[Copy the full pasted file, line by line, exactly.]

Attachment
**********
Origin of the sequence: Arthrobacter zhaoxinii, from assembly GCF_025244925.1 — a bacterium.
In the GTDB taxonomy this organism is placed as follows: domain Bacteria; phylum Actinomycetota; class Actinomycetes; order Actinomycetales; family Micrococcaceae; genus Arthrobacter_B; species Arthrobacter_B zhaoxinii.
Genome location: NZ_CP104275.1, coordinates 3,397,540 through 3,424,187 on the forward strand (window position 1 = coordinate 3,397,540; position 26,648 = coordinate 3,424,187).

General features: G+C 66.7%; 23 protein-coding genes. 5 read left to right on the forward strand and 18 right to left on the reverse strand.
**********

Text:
Origin of the sequence: Arthrobacter zhaoxinii, from assembly GCF_025244925.1 — a bacterium.
In the GTDB taxonomy this organism is placed as follows: domain Bacteria; phylum Actinomycetota; class Actinomycetes; order Actinomycetales; family Micrococcaceae; genus Arthrobacter_B; species Arthrobacter_B zhaoxinii.
Genome location: NZ_CP104275.1, coordinates 3,397,540 through 3,424,187 on the forward strand (window position 1 = coordinate 3,397,540; position 26,648 = coordinate 3,424,187).

General features: G+C 66.7%; 23 protein-coding genes. 5 read left to right on the forward strand and 18 right to left on the reverse strand.